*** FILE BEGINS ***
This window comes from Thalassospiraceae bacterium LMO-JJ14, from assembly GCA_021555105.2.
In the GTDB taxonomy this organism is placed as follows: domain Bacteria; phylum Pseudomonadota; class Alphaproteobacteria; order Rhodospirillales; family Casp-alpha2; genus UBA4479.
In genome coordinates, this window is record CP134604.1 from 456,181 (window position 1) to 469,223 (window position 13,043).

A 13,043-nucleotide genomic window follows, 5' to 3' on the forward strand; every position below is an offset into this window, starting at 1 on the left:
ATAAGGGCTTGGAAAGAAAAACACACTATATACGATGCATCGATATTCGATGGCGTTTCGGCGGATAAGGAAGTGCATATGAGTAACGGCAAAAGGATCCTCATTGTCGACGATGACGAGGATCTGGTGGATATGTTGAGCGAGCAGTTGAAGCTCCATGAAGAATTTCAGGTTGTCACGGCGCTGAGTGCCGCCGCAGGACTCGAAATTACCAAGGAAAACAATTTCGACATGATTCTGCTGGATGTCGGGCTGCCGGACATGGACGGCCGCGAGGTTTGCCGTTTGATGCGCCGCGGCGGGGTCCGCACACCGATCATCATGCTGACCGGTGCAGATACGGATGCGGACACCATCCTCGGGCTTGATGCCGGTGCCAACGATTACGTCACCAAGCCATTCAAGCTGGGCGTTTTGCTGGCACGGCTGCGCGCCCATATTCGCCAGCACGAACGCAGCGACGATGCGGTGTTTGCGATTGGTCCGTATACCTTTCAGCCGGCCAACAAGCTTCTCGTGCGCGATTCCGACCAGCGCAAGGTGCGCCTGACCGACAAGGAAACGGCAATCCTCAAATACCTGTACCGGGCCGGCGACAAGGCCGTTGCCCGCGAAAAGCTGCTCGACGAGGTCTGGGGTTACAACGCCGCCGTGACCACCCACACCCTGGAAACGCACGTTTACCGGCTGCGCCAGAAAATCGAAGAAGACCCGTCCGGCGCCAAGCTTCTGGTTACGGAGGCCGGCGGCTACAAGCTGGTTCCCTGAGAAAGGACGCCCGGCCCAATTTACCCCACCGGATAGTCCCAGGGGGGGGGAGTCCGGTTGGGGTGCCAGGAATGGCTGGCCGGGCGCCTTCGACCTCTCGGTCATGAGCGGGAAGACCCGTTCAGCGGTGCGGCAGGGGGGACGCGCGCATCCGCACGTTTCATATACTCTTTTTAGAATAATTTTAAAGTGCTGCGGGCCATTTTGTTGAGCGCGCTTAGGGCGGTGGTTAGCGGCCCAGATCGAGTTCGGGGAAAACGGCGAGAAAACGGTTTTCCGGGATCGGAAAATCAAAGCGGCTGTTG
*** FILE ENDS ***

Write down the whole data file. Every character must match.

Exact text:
This window comes from Thalassospiraceae bacterium LMO-JJ14, from assembly GCA_021555105.2.
In the GTDB taxonomy this organism is placed as follows: domain Bacteria; phylum Pseudomonadota; class Alphaproteobacteria; order Rhodospirillales; family Casp-alpha2; genus UBA4479.
In genome coordinates, this window is record CP134604.1 from 456,181 (window position 1) to 469,223 (window position 13,043).

A 13,043-nucleotide genomic window follows, 5' to 3' on the forward strand; every position below is an offset into this window, starting at 1 on the left:
ATAAGGGCTTGGAAAGAAAAACACACTATATACGATGCATCGATATTCGATGGCGTTTCGGCGGATAAGGAAGTGCATATGAGTAACGGCAAAAGGATCCTCATTGTCGACGATGACGAGGATCTGGTGGATATGTTGAGCGAGCAGTTGAAGCTCCATGAAGAATTTCAGGTTGTCACGGCGCTGAGTGCCGCCGCAGGACTCGAAATTACCAAGGAAAACAATTTCGACATGATTCTGCTGGATGTCGGGCTGCCGGACATGGACGGCCGCGAGGTTTGCCGTTTGATGCGCCGCGGCGGGGTCCGCACACCGATCATCATGCTGACCGGTGCAGATACGGATGCGGACACCATCCTCGGGCTTGATGCCGGTGCCAACGATTACGTCACCAAGCCATTCAAGCTGGGCGTTTTGCTGGCACGGCTGCGCGCCCATATTCGCCAGCACGAACGCAGCGACGATGCGGTGTTTGCGATTGGTCCGTATACCTTTCAGCCGGCCAACAAGCTTCTCGTGCGCGATTCCGACCAGCGCAAGGTGCGCCTGACCGACAAGGAAACGGCAATCCTCAAATACCTGTACCGGGCCGGCGACAAGGCCGTTGCCCGCGAAAAGCTGCTCGACGAGGTCTGGGGTTACAACGCCGCCGTGACCACCCACACCCTGGAAACGCACGTTTACCGGCTGCGCCAGAAAATCGAAGAAGACCCGTCCGGCGCCAAGCTTCTGGTTACGGAGGCCGGCGGCTACAAGCTGGTTCCCTGAGAAAGGACGCCCGGCCCAATTTACCCCACCGGATAGTCCCAGGGGGGGGGAGTCCGGTTGGGGTGCCAGGAATGGCTGGCCGGGCGCCTTCGACCTCTCGGTCATGAGCGGGAAGACCCGTTCAGCGGTGCGGCAGGGGGGACGCGCGCATCCGCACGTTTCATATACTCTTTTTAGAATAATTTTAAAGTGCTGCGGGCCATTTTGTTGAGCGCGCTTAGGGCGGTGGTTAGCGGCCCAGATCGAGTTCGGGGAAAACGGCGAGAAAACGGTTTTCCGGGATCGGAAAATCAAAGCGGCTGTTG